When the class had made various guesses at the answer, Professor Morgan surprised us: “Psalm 82.” I probably made a look of incomprehension, but then, the more I reflected on it, it started to make good sense.

Crosson goes even further, saying that Psalm 82 is the most important Scripture in the entire Bible.

Psalm 82 excoriates bad leaders.

Psalm 82 rehearses how leaders have been given their place and their power by God. Unfortunately, bad leaders knowingly choose to abuse this power over the lives of other human beings. For this, God will give them a most severe demotion, and a tumultuous death, says Psalm 82.

Similarly, Surah 82 is about the Day of Judgment, and about the cleaving apart of the heavens that will occur on that day. Additionally, on that day, the souls of all people shall be clearly seen. The deeds that they have done on earth will be entirely visible.

Surah 82 mentions beings who guide humanity, similar to the leaders of Psalm 82: “And yet truly over you there are guardians.” (82:10) Who are these guardians? Unlike Psalm 82, these “keepers” seem to be higher than humans, possibly angels. The Study Quran reports, “Guardians refers to angels who preserve the record of all the deeds of human beings . . . most maintain that each individual has two angels solely responsible for recording the deeds that he or she performs in this life.” (TSQ, pp. 1485-1486) Actually, Psalm 82 calls societal leaders “elohim,” which can mean “human potentates,” or “angels,” or even “gods.” They lose this position, however, by their bad leadership, and they will “die like mortals.”

A few Ayat later in the Qur’an, the punishments of the wicked are discussed, but a new word is used to describe this wayward group: they are called “profligate,” or “libertines,” which makes a subtle echoing back to the spoiled leaders of Psalm 82.

This analysis has considered falls from power and lost opportunities to truly construct good things in society. Of course, all is not lost. We shall return to these themes, in transformed and vibrant ways, soon.

 

Surah 84 and Psalm 84

Psalm 84 is a central Psalm of the Psalter. It is integral to many of the Psalm Structures, which space does not permit us to discuss here.

Likewise, Surah 84 speaks of the “hard striving” of life, and how life itself is like a pilgrimage.

Psalm 84 says of the pilgrims, “They advance from strength to strength (yelku mechayil el chayil), each will appear before God.”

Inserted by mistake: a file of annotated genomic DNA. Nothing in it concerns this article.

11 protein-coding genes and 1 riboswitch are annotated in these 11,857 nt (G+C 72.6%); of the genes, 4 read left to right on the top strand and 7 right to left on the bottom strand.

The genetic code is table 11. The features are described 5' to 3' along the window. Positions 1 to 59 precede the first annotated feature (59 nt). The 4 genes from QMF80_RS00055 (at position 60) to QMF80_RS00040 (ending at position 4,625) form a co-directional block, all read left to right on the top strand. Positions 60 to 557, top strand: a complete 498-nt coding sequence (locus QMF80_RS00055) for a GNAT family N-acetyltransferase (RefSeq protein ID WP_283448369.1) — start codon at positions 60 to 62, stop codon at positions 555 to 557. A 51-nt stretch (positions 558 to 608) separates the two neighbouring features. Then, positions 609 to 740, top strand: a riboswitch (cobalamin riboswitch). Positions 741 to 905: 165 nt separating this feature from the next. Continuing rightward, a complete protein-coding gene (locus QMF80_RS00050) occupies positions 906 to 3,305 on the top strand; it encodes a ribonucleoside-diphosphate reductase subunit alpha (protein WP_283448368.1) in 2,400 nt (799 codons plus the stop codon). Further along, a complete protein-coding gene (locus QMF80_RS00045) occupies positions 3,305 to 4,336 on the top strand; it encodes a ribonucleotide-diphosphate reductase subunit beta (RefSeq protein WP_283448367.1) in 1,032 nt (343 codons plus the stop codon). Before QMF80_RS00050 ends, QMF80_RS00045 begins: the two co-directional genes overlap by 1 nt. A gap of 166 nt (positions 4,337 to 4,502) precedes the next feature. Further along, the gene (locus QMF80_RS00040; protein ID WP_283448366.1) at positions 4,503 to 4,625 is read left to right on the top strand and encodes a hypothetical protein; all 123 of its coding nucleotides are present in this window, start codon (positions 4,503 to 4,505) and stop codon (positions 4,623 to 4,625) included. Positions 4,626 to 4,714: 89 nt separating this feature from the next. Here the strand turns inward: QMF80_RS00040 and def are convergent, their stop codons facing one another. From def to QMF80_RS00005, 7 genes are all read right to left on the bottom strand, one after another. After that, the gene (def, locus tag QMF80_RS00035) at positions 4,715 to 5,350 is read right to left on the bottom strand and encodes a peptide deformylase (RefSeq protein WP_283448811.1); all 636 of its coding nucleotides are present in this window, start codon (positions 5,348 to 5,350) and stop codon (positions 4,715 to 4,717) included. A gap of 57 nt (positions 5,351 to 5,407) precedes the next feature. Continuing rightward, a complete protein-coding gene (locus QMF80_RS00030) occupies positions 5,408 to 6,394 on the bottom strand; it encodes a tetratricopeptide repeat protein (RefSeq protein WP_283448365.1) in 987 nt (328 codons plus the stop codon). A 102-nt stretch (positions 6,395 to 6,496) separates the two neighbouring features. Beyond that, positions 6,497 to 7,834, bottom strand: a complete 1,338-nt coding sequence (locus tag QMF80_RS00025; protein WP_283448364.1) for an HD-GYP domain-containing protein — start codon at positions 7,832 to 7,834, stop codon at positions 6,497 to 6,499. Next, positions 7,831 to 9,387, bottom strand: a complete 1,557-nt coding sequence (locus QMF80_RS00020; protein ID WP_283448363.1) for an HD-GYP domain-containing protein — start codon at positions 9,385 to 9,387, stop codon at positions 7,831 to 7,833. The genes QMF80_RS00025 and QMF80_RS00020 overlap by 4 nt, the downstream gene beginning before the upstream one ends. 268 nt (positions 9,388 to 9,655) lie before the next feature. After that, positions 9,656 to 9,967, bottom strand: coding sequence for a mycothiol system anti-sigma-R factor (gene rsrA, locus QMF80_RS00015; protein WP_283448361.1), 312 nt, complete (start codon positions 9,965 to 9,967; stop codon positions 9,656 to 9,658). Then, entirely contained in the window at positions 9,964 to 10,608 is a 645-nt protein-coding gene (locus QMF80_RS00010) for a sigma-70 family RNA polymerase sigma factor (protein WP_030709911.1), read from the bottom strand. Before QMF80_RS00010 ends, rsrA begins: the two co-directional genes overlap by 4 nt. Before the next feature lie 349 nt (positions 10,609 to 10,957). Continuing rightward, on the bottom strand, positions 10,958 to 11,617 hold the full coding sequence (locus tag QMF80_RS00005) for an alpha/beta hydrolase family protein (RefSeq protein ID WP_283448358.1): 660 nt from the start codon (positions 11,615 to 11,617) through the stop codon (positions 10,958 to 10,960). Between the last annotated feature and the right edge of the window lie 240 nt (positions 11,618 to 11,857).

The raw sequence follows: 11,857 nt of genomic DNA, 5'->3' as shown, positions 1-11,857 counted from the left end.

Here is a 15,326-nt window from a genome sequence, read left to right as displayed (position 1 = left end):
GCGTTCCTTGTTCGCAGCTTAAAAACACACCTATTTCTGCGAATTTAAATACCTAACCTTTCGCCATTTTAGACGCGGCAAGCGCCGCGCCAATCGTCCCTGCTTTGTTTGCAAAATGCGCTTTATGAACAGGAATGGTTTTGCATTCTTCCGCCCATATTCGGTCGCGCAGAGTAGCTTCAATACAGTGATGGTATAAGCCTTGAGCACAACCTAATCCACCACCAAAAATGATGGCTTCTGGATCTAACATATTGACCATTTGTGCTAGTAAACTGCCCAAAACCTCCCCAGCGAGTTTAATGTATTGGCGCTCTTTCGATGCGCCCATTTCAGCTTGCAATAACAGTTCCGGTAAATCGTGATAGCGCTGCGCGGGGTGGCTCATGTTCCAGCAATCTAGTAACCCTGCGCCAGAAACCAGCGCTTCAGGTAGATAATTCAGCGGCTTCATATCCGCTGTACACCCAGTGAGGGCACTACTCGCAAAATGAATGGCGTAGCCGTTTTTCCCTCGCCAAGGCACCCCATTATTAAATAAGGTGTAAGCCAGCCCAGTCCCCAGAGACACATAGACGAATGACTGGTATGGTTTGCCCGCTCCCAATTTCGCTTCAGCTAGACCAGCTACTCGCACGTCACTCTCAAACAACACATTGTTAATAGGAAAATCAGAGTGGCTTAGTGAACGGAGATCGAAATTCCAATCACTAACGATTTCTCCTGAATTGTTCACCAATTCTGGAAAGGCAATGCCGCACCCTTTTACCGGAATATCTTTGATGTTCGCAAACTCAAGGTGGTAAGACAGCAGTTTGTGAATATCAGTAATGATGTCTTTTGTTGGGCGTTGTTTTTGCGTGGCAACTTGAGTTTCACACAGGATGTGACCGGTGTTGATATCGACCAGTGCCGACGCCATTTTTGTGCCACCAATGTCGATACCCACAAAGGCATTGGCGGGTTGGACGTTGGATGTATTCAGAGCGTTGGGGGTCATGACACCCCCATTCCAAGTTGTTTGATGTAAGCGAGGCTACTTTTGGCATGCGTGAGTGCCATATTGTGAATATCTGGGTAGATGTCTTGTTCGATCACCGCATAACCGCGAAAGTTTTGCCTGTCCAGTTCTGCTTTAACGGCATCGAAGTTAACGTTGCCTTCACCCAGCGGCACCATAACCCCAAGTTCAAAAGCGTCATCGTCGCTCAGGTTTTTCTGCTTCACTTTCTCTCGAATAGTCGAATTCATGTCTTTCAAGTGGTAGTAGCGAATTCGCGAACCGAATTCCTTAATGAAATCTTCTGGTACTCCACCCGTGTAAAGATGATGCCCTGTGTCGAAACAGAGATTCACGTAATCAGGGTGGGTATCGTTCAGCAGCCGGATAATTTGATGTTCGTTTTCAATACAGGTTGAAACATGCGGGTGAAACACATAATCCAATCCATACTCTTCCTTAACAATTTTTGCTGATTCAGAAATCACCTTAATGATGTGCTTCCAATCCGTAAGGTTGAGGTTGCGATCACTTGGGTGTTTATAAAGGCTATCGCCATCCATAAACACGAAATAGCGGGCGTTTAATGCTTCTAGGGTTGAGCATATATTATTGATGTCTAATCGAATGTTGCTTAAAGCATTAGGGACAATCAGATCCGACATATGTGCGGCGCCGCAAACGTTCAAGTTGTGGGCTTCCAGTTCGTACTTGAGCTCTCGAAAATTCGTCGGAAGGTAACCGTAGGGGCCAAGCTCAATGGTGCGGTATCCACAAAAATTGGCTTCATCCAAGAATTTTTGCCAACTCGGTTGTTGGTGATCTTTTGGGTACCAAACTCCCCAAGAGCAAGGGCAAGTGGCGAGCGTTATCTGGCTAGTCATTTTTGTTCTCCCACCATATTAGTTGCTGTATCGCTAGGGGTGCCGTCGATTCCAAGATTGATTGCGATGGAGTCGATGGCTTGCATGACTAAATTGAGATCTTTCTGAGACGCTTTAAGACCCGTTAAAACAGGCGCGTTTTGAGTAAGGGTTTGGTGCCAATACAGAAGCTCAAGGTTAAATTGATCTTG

Surah 84 says of humanity, “Oh Humanity! Surely you must strive (to attain) to your Lord, a hard striving until you meet Him.”

And Surah 84 is keenly aware of the internal transformations that the pilgrims progress through: “That you shall most certainly enter stage after stage.” This expands the Psalm’s journey “from strength to strength.”

Already, so soon after the dramatic errors of Psalm 82 and Surah 82, God is reassuring all people that it is always possible to turn back to Allah, and to receive mercy, and to grow in love.

 

Surah 88 and Psalm 88

The call and response between our Scriptures is often both deep and lively.

For example, Psalm 88 is the most despairing of the Psalms, and, on the literal surface level, is the only Psalm that expresses no hope. God is sought, but nowhere to be found. The Psalm ends in a shocking discussion of loneliness and abandonment. The Hebrew is intentionally murky, and the Psalm concludes by saying something like: “My only acquaintance has disappeared into the darkness.”

Friendly faces flood Surah 88 (see Ayah 88:8). Indeed, this Surah has a beautiful, tranquil list of many of the wonders that await us in Paradise.

The Psalmist of Psalm 88 is hurt and alone, asking demanding questions of God.

By way of contrast, Surah 88 implores us to ask Allah about the wonders of this physical creation, and of the cosmos.

Just as the distress and anguish of Psalm 22 is followed by its joyous conclusion, and a serenity which continues into Psalm 23, so too here we see a more mature and advanced development: the sheer hopelessness of Psalm 88 is followed, and answered, in the Qur’an, by lists of good things that Allah provides for us in Surah 88.

 

Surah 112 and Psalm 112

Are humans similar to God? If so, how? Can we grow more like God in our life?

Something remarkable happens in Psalms 111 and 112: The Divine attributes of God that are presented in Psalm 111 become human attributes of the virtuous person in Psalm 112.

Psalm 111 describes God as “gracious and compassionate,” chanun ve-rachum. This sounds like the Basmalah, “In the Name of God, the Compassionate, the Merciful,” that begins 113 of the 114 Surahs of the Qur’an. But in the next Psalm, 112, these attributes are attributed to the ‘just’ person, who is also “gracious and compassionate,” chanun ve-rachum.

Surah 112 makes a profound reply to this development in the Psalms. Just two Surahs before the end of the Qur’an, Surah 112 is short, having only 4 verses:

1) Say: “He, God, is One,

2)  God, the Eternally Sufficient unto Himself.

3)  He begets not; nor was He begotten.

4)  And none is like unto Him.”